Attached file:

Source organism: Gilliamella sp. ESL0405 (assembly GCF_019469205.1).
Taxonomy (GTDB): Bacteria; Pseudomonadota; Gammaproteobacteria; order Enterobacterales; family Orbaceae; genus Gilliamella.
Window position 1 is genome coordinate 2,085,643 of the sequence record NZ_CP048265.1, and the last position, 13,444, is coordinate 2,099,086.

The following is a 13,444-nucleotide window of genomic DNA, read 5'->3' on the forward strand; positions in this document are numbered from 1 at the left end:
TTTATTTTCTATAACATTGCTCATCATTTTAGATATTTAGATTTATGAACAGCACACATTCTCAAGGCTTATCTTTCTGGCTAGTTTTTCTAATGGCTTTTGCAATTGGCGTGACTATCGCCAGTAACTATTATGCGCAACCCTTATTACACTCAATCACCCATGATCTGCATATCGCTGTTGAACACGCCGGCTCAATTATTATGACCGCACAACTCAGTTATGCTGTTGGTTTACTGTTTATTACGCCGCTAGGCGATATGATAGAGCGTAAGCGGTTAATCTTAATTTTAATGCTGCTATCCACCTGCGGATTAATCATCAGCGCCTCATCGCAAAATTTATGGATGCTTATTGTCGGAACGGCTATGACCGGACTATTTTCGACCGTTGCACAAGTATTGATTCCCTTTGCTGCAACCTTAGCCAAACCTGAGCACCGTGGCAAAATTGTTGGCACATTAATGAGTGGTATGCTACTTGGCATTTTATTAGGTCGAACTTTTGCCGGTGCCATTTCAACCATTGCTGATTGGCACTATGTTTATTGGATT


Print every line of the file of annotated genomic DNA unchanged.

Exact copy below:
Source organism: Gilliamella sp. ESL0405 (assembly GCF_019469205.1).
Taxonomy (GTDB): Bacteria; Pseudomonadota; Gammaproteobacteria; order Enterobacterales; family Orbaceae; genus Gilliamella.
Window position 1 is genome coordinate 2,085,643 of the sequence record NZ_CP048265.1, and the last position, 13,444, is coordinate 2,099,086.

The following is a 13,444-nucleotide window of genomic DNA, read 5'->3' on the forward strand; positions in this document are numbered from 1 at the left end:
TTTATTTTCTATAACATTGCTCATCATTTTAGATATTTAGATTTATGAACAGCACACATTCTCAAGGCTTATCTTTCTGGCTAGTTTTTCTAATGGCTTTTGCAATTGGCGTGACTATCGCCAGTAACTATTATGCGCAACCCTTATTACACTCAATCACCCATGATCTGCATATCGCTGTTGAACACGCCGGCTCAATTATTATGACCGCACAACTCAGTTATGCTGTTGGTTTACTGTTTATTACGCCGCTAGGCGATATGATAGAGCGTAAGCGGTTAATCTTAATTTTAATGCTGCTATCCACCTGCGGATTAATCATCAGCGCCTCATCGCAAAATTTATGGATGCTTATTGTCGGAACGGCTATGACCGGACTATTTTCGACCGTTGCACAAGTATTGATTCCCTTTGCTGCAACCTTAGCCAAACCTGAGCACCGTGGCAAAATTGTTGGCACATTAATGAGTGGTATGCTACTTGGCATTTTATTAGGTCGAACTTTTGCCGGTGCCATTTCAACCATTGCTGATTGGCACTATGTTTATTGGATT